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Washington, Tehran, and Rome

MOONLIGHTING

NO WRITER ATTRIBUTED

When professors make news, it's usually in arcane subjects of interest only to their colleagues. But several academics found themselves the focal points of widespread media attention this summer in areas as diverse as nuclear energy, the Iranian hostage crisis, and sexual depravity.

In July, President Carter nominated Albert Carnesale, professor of Public Policy, to take over as chairman of the much-maligned Nuclear Regulatory Commission (NRC).

An arms control specialist, Carnesale served as senior adviser to the United States' delegation to the first strategic arms control talks with the Soviet Union. He also taught Social Sciences 159, "Technology, War and Peace."

Earlier in the summer, three Cambridge-area academics joined a group of Americans attending a Tehran conference on U.S. intervention in Iran, violating Carter's ban on travel to that country and risking prosecution.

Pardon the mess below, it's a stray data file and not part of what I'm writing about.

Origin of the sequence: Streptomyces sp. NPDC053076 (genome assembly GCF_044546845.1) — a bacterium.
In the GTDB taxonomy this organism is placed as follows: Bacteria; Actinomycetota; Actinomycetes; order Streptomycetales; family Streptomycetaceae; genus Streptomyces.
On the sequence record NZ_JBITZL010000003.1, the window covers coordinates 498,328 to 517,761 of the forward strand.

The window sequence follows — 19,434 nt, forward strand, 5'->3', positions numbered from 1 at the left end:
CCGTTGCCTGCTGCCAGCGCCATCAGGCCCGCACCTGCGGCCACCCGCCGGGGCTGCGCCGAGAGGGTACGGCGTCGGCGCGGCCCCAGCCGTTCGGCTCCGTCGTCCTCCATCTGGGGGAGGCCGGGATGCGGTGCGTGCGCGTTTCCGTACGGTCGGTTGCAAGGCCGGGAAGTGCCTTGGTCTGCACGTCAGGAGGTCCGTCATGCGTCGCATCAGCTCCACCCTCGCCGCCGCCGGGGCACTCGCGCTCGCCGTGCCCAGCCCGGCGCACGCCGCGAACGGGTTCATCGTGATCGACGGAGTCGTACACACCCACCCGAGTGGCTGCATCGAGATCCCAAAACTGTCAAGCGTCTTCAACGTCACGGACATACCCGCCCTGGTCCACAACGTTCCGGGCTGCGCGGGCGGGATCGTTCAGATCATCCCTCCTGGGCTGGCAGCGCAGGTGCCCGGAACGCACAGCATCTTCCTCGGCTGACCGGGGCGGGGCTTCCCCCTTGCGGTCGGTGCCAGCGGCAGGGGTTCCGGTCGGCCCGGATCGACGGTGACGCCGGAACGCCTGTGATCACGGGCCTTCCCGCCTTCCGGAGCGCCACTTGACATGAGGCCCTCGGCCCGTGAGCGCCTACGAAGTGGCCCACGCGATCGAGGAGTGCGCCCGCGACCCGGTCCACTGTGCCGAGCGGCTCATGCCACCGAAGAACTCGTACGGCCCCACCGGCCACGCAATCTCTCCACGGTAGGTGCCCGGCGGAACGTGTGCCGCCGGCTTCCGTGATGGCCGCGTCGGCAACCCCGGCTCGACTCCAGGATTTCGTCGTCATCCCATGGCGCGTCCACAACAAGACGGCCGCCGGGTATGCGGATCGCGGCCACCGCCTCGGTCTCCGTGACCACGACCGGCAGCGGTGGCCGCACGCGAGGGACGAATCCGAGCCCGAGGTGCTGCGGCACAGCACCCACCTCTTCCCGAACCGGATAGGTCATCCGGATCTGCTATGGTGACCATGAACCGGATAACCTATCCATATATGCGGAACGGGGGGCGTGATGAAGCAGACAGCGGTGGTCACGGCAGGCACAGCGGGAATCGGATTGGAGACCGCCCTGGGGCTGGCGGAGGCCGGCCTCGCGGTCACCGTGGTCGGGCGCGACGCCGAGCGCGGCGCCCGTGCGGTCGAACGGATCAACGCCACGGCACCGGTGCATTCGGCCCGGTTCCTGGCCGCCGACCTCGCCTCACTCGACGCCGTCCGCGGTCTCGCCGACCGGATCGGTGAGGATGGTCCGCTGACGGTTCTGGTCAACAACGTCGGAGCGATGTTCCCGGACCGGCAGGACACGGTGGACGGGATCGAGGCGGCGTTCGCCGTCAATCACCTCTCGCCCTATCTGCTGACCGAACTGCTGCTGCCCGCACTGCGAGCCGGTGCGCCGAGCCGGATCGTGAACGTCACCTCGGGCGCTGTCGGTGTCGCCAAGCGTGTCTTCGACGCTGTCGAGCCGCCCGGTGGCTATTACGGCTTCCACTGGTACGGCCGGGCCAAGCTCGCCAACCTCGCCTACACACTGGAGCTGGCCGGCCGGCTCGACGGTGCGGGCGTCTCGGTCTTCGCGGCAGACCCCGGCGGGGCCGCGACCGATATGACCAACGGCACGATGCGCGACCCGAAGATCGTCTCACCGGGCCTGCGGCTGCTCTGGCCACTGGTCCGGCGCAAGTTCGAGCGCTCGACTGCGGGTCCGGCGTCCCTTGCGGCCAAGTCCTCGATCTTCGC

But Mary B. Anderson, a development economist, Charles A. Kimball, a proctor at the Divinity School's World Religions Center, and George Wald, Higgins Professor of Biology Emeritus, all said they thought their visit had been a positive step toward opening communication with the Iranians. They also said they had no fear of legal action, and so far there has been none.

Glen W. Bowersock '57, former associate dean of the Faculty for undergraduate education, became embroiled in a legal scuffle of an entirely different nature. An expert on classical history, Bowersock took part in the obscenity trial of Penthouse magazine's sexually explicit film "Caligula."

Bowersock, who said he was no fan of dirty movies, told the court the film was historically accurate. A number of professors from other universities testified as well, and the judge ruled the film not obscene.

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